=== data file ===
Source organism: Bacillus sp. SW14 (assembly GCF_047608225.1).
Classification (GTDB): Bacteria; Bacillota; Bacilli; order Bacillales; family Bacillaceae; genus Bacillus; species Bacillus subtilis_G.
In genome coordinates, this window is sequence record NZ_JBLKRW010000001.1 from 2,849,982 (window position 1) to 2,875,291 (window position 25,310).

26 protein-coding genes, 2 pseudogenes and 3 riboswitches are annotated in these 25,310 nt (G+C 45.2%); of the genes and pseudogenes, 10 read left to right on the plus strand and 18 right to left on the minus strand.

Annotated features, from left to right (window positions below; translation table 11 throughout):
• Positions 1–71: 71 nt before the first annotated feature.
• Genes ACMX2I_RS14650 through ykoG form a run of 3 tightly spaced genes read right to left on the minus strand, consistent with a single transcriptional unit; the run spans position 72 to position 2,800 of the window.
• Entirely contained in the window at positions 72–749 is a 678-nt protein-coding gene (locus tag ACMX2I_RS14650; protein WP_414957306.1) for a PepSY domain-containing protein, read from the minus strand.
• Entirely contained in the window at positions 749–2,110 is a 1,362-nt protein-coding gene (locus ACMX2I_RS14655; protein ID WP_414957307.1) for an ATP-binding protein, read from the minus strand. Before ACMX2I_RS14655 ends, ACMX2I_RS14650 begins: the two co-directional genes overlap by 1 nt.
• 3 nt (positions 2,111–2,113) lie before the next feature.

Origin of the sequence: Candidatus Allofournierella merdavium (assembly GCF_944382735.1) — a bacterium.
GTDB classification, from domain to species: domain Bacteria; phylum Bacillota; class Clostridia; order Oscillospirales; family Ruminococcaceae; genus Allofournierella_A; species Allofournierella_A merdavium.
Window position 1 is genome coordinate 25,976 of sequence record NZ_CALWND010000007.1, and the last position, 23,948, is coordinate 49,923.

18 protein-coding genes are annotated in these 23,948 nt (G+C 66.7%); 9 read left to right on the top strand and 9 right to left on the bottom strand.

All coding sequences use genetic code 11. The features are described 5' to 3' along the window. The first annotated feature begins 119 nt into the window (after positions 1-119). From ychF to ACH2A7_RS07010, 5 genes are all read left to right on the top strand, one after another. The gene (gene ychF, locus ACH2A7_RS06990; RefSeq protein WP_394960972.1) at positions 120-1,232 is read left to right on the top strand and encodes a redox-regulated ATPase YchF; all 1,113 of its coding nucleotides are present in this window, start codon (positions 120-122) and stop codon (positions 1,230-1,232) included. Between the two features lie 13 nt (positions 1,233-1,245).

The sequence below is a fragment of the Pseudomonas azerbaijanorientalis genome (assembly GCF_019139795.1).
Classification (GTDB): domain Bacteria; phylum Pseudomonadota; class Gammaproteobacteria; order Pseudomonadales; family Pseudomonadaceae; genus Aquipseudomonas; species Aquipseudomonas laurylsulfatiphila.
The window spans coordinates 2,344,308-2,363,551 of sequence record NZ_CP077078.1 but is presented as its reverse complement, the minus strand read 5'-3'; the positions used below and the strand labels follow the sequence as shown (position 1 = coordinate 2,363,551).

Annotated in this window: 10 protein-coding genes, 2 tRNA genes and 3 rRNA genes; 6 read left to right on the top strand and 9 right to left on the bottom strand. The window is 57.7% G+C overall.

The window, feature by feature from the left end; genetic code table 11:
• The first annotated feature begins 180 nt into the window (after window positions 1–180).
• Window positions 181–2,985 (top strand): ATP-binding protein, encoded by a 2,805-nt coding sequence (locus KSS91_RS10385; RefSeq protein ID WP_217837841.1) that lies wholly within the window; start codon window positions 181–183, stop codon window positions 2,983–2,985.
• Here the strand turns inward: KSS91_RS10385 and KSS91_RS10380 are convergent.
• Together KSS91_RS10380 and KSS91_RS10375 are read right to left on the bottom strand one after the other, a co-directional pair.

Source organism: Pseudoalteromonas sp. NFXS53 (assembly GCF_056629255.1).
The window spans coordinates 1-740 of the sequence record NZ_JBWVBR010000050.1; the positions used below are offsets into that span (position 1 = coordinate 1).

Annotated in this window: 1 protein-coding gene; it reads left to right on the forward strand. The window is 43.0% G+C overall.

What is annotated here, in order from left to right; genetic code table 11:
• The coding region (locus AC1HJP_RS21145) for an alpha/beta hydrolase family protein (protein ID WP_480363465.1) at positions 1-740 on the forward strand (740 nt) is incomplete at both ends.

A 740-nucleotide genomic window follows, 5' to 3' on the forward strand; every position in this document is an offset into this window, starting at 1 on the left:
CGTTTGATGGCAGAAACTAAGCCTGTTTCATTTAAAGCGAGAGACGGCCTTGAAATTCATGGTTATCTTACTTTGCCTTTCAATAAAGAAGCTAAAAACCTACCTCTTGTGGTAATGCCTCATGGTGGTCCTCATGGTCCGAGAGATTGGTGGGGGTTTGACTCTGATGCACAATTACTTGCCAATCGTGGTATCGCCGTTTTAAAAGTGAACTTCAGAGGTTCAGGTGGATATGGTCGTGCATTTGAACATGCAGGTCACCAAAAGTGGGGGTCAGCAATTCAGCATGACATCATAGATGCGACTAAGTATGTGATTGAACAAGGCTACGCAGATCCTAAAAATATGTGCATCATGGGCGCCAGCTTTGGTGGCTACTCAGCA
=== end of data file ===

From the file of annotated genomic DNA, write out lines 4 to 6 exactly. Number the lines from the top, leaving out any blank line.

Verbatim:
26 protein-coding genes, 2 pseudogenes and 3 riboswitches are annotated in these 25,310 nt (G+C 45.2%); of the genes and pseudogenes, 10 read left to right on the plus strand and 18 right to left on the minus strand.

Annotated features, from left to right (window positions below; translation table 11 throughout):
• Positions 1–71: 71 nt before the first annotated feature.